Sunnyvale, CA January 29, 2002 Software provider Ariba last week reported a smaller-than-expected net loss for the past fiscal quarter but predicted profitability by the middle of this year on the strength of its new lineup of spend management solutions.
Revenues for the first quarter, ending December 31, were $55.3 million, and the company's pro forma net loss for the quarter, excluding certain non-cash and special charges, was $6.9 million, or a loss of $0.03 per share, beating the First Call consensus estimate of a loss of $0.05 per share.
During the same period for the previous year, Ariba reported profits of $14.0 million, or $0.05 per share, on revenues of $170 million. In a conference call, Bob Calderoni, president and CEO of Ariba, said the higher revenues in the year-ago period represented the tail end of the B2B boom that collapsed last year.
At that time, Ariba, Commerce One and other erstwhile B2B highfliers saw their fortunes flounder in the face of oncoming recession and tightening capital budgets among the software companies' target customer base of large enterprises. Calderoni, appointed last October to help rescue the software company, acknowledged that Ariba was having to fight its way back to profitability. "There's no doubt that this is a turnaround," he said during the conference call.
Calderoni has pegged Ariba's future on its ability to reposition itself from an e-procurement platform provider to a provider of software that addresses various aspects of spend management within the enterprise. "This company is going to be successful because of the transition from an e-procurement company to a spend management company," he affirmed. In addition to its initial e-procurement offering, the company last year rolled out a sourcing product providing reverse auction capabilities and a solution for managing contract labor spend (through a partnership with CascadeWorks). Contract management and invoicing software is due out in February, spend analysis and invoicing solutions are due out this year.
The CEO says that Ariba is in the first stage of a three-step recovery program that calls for stability, profitability and then growth. The company has cut its staff by more than one-third since its heyday and has taken other steps to reduce costs, and the past three quarters have seen declining losses at Ariba. The company's chief financial officer, Jim Frankola, said during Tuesday's conference call that he expects Ariba's expenses to stabilize at around $60 million per quarter, compared to $64 million for the quarter just closed and down from $93 million for the previous quarter and $115 million for two quarters ago.
That still leaves some ground to be made up, given that Frankola said he expected the company's revenues to stabilize at about $55 million. Nevertheless, Calderoni said that he believes the company can increase its sales by $10 million to $15 million at its current "burn rate," allowing Ariba to achieve profitability by June of this year, ahead of analysts' projections. "Pro forma profitability is clearly within our sights," Calderoni said.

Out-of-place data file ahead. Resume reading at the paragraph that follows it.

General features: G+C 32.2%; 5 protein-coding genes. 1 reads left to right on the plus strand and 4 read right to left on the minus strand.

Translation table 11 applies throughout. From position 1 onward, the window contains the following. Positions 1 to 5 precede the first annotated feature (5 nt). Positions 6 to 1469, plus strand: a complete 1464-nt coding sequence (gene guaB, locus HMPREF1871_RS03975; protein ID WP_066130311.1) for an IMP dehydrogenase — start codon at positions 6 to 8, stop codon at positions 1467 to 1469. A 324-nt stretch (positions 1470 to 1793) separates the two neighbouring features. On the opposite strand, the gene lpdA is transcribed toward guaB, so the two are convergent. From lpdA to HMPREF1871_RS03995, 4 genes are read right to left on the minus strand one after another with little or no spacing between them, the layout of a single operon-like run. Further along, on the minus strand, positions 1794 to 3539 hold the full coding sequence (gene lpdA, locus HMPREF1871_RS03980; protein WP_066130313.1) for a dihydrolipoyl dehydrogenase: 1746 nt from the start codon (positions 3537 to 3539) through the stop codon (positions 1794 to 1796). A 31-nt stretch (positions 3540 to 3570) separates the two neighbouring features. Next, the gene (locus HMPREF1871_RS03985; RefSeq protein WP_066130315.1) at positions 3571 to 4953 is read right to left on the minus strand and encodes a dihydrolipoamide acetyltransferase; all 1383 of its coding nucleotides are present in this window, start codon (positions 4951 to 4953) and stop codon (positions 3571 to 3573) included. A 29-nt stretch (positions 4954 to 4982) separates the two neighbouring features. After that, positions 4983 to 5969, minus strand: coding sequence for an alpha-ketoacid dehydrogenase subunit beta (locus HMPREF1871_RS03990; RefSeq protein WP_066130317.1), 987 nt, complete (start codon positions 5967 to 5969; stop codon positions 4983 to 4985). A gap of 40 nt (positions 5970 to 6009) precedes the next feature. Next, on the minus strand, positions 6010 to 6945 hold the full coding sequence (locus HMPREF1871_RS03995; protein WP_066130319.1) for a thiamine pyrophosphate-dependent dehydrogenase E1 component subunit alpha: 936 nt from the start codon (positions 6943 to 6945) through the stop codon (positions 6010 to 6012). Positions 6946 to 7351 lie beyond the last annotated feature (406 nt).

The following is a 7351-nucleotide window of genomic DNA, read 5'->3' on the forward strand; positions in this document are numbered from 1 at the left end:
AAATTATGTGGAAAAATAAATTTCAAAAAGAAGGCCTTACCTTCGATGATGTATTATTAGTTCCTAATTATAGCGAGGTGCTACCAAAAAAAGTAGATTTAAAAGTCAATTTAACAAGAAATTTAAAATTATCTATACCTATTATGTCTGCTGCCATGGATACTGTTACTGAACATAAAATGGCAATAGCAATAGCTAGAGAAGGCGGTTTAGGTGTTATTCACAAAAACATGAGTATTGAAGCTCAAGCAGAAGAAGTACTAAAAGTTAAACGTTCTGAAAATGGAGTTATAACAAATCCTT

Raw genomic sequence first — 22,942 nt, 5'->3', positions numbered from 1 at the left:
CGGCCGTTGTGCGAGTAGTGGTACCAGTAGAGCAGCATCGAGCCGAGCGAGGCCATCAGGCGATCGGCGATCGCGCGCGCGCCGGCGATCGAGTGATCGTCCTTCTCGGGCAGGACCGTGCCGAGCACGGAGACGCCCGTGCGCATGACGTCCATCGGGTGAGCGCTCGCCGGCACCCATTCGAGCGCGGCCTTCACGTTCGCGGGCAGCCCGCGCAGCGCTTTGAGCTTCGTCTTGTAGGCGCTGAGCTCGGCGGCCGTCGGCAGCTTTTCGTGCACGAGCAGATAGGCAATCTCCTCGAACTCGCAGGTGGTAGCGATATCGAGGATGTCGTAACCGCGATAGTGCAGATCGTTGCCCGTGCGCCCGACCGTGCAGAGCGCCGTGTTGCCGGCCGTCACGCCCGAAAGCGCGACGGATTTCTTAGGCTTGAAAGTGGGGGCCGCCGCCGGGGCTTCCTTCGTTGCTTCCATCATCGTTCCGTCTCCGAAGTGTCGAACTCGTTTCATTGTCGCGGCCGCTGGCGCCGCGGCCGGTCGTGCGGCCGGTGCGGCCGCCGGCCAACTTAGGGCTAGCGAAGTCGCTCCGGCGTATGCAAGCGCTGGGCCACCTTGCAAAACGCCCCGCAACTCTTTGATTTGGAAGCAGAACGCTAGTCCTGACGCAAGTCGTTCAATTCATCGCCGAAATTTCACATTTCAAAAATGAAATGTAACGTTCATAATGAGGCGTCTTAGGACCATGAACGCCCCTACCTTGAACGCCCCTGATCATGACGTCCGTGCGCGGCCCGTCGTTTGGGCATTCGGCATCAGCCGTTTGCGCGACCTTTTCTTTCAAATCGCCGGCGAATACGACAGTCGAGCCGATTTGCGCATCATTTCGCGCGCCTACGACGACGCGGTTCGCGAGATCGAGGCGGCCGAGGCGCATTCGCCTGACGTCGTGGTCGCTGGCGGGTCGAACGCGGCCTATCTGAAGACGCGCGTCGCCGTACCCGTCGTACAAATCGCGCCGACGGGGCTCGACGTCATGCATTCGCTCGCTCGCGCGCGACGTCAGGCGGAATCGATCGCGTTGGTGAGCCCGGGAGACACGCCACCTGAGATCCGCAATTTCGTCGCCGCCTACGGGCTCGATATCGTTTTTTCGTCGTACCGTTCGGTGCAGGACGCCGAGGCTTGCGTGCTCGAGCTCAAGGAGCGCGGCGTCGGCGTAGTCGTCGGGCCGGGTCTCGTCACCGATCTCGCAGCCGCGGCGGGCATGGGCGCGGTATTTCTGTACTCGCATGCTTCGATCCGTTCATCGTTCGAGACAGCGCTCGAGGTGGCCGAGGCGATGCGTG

Also last week, Ariba announced that pharmaceutical company AstraZeneca had signed on to use the software provider's sourcing solution, and that gardening equipment company Toro will use Ariba's flagship Buyer e-procurement solution.
The Toro announcement is interesting because Ariba's press release on the deal specifically highlights the fact that the equipment company is a medium-sized enterprise, appearing to expand Ariba's customer base beyond the large enterprises it initially targeted. "Toro, a mid-sized company, is proof that all well-managed companies, regardless of size, can take action to constantly improve their bottom line," said Jim Steele, Ariba's executive vice president for worldwide sales, said in the press release.
Overall, Ariba booked 49 deals in the past quarter, including 20 new customers, with an average deal size of about $1.1 million. Calderoni said that while the total number of deals remained flat over the previous quarter, the number of deals with existing customers had increased, indicating, he said, that Ariba was succeeding in "upselling" current clients on new solutions coming into Ariba's product lineup. New customer Home Depot had bought the entire suite of Ariba solutions last quarter, for example, but AirProducts and Chemicals, an existing Buyer customer, had signed up to use the sourcing solution.
Ultimately, Ariba is hoping that enterprises will buy into its vision of spend management as a necessary tool for chief procurement and finance officers, and that the economy will rebound, spurring corporate technology investments. Michael Schmitt, Ariba's chief marketing officer, in an interview last week, said, "If spend management resonates with the marketplace, and large companies like the idea of identifying opportunities to save money, getting it through sourcing, and then keeping it through a compliance engine and supplier enablement and the economy comes back those two factors should position us well for growth in the second half of '02 and well through '03."
Schmitt asserted that Ariba's focus on spend management and the breadth of its offering give it a leg up when going head-to-head with vendors of enterprise resource planning (ERP) systems or with suppliers of point solutions that address one aspect of a company's spend, such as strategic sourcing or contract management.
In addition, Schmitt said that Ariba's current cash reserves and deferred revenues give the company the kind of stability that corporate customers are looking for in an enterprise software provider. "In enterprise software, when you buy from somebody, you don't want them to go out of business in a year," Schmitt said. "That pressure is going to remain as organizations open up their checkbooks. If you add our cash of $270 million and our deferred revenues of another $170 million, we can weather a long economic downturn."